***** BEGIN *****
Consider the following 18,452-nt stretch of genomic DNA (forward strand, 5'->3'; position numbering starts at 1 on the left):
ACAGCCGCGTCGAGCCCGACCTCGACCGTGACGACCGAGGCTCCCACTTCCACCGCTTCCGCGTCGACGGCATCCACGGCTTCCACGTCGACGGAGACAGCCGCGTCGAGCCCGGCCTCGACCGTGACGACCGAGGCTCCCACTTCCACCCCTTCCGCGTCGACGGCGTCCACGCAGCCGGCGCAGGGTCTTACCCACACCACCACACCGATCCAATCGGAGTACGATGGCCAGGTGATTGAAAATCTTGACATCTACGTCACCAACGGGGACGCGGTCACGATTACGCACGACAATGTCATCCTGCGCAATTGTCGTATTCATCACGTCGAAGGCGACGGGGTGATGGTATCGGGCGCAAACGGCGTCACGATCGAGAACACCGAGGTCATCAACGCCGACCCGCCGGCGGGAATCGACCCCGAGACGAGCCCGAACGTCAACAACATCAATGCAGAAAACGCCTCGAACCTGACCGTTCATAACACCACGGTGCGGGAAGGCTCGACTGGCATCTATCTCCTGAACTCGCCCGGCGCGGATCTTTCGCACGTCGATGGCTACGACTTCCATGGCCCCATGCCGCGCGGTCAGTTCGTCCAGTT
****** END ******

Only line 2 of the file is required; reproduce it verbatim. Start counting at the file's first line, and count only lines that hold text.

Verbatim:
ACAGCCGCGTCGAGCCCGACCTCGACCGTGACGACCGAGGCTCCCACTTCCACCGCTTCCGCGTCGACGGCATCCACGGCTTCCACGTCGACGGAGACAGCCGCGTCGAGCCCGGCCTCGACCGTGACGACCGAGGCTCCCACTTCCACCCCTTCCGCGTCGACGGCGTCCACGCAGCCGGCGCAGGGTCTTACCCACACCACCACACCGATCCAATCGGAGTACGATGGCCAGGTGATTGAAAATCTTGACATCTACGTCACCAACGGGGACGCGGTCACGATTACGCACGACAATGTCATCCTGCGCAATTGTCGTATTCATCACGTCGAAGGCGACGGGGTGATGGTATCGGGCGCAAACGGCGTCACGATCGAGAACACCGAGGTCATCAACGCCGACCCGCCGGCGGGAATCGACCCCGAGACGAGCCCGAACGTCAACAACATCAATGCAGAAAACGCCTCGAACCTGACCGTTCATAACACCACGGTGCGGGAAGGCTCGACTGGCATCTATCTCCTGAACTCGCCCGGCGCGGATCTTTCGCACGTCGATGGCTACGACTTCCATGGCCCCATGCCGCGCGGTCAGTTCGTCCAGTT